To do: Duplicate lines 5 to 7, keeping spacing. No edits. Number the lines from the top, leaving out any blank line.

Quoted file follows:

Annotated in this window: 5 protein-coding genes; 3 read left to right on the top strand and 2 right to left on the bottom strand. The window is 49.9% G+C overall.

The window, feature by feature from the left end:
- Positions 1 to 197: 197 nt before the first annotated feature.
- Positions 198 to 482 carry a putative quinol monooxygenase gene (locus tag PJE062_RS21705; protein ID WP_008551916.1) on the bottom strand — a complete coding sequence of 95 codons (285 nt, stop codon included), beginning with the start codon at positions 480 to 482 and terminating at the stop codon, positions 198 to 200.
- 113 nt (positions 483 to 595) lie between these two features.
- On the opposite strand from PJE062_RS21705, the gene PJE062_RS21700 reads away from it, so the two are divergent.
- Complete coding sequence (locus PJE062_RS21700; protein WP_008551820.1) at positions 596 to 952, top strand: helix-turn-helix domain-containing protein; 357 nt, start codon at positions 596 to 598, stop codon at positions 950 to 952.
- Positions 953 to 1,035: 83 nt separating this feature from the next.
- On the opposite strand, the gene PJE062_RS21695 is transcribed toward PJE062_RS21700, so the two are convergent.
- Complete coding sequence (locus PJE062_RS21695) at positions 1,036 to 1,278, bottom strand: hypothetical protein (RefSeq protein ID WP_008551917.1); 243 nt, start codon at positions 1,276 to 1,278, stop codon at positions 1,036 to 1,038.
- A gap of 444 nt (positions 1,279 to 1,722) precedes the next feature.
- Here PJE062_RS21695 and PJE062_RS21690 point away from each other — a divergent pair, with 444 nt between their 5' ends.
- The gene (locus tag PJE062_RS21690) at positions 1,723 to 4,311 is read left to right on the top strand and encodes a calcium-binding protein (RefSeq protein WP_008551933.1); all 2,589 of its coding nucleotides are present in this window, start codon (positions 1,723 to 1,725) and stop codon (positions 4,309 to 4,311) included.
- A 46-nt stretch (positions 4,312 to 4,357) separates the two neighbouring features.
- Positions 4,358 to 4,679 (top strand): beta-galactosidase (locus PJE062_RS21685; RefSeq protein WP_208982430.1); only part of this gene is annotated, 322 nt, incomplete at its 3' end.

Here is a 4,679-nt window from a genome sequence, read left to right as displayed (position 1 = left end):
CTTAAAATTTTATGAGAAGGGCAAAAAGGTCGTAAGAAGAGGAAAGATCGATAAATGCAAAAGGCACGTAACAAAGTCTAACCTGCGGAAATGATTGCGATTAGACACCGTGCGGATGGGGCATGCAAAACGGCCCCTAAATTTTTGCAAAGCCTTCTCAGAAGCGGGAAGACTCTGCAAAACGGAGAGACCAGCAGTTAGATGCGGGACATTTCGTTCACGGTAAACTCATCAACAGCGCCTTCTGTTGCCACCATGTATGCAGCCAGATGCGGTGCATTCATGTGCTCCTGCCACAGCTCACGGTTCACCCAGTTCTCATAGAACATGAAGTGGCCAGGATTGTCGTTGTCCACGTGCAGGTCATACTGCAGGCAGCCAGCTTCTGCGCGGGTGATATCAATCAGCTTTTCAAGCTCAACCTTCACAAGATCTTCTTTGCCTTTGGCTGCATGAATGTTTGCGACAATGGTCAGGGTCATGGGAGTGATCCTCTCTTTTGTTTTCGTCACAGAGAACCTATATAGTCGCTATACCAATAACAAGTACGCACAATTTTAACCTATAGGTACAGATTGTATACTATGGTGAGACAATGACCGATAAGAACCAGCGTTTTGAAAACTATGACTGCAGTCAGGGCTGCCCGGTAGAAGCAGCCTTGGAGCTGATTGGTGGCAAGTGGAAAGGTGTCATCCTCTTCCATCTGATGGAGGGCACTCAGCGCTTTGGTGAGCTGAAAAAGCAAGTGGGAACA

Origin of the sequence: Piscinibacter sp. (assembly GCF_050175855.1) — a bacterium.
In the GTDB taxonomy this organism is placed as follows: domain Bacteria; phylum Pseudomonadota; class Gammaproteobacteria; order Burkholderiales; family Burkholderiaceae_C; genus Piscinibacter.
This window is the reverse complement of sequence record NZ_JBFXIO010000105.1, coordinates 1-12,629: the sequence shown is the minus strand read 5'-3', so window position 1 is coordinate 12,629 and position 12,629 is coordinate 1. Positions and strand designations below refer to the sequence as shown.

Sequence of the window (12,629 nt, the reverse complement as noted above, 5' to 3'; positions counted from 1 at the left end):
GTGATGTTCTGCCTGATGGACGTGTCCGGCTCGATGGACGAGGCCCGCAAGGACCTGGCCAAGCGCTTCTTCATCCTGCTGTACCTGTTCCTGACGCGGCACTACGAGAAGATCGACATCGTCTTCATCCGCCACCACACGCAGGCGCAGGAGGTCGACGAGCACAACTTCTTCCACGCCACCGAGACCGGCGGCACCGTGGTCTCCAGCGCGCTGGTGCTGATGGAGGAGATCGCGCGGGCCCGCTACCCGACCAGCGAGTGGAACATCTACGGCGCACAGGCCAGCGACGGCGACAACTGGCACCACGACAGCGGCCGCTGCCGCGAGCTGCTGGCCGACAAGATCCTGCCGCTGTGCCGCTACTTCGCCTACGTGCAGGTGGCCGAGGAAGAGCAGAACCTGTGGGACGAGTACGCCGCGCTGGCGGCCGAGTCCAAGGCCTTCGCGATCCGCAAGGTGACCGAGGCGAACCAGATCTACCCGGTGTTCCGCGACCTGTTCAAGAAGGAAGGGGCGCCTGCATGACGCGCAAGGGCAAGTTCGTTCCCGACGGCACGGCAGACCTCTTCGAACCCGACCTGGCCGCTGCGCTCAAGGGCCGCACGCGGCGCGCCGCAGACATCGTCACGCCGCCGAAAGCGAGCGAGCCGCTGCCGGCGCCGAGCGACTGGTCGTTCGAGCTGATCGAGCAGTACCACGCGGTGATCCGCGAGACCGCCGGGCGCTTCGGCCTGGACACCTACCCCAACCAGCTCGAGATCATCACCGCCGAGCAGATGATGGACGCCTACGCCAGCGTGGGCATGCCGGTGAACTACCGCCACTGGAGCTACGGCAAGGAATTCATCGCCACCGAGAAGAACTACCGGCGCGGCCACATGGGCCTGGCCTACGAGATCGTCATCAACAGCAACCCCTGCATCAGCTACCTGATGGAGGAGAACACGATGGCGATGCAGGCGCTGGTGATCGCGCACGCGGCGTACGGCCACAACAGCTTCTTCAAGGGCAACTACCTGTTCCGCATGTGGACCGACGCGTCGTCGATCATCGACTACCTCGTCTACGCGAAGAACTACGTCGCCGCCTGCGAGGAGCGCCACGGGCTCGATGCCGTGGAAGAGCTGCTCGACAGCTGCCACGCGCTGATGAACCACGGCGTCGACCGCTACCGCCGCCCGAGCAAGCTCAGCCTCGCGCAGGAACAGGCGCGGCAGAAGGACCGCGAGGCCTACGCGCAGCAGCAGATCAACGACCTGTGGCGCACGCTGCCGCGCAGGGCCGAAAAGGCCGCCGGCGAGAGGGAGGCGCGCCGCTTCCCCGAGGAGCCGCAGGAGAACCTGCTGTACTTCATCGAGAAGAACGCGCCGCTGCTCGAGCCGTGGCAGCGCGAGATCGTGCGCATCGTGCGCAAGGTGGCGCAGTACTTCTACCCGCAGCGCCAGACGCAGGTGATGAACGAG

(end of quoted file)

- 113 nt (positions 483 to 595) lie between these two features.
- On the opposite strand from PJE062_RS21705, the gene PJE062_RS21700 reads away from it, so the two are divergent.
- Complete coding sequence (locus PJE062_RS21700; protein WP_008551820.1) at positions 596 to 952, top strand: helix-turn-helix domain-containing protein; 357 nt, start codon at positions 596 to 598, stop codon at positions 950 to 952.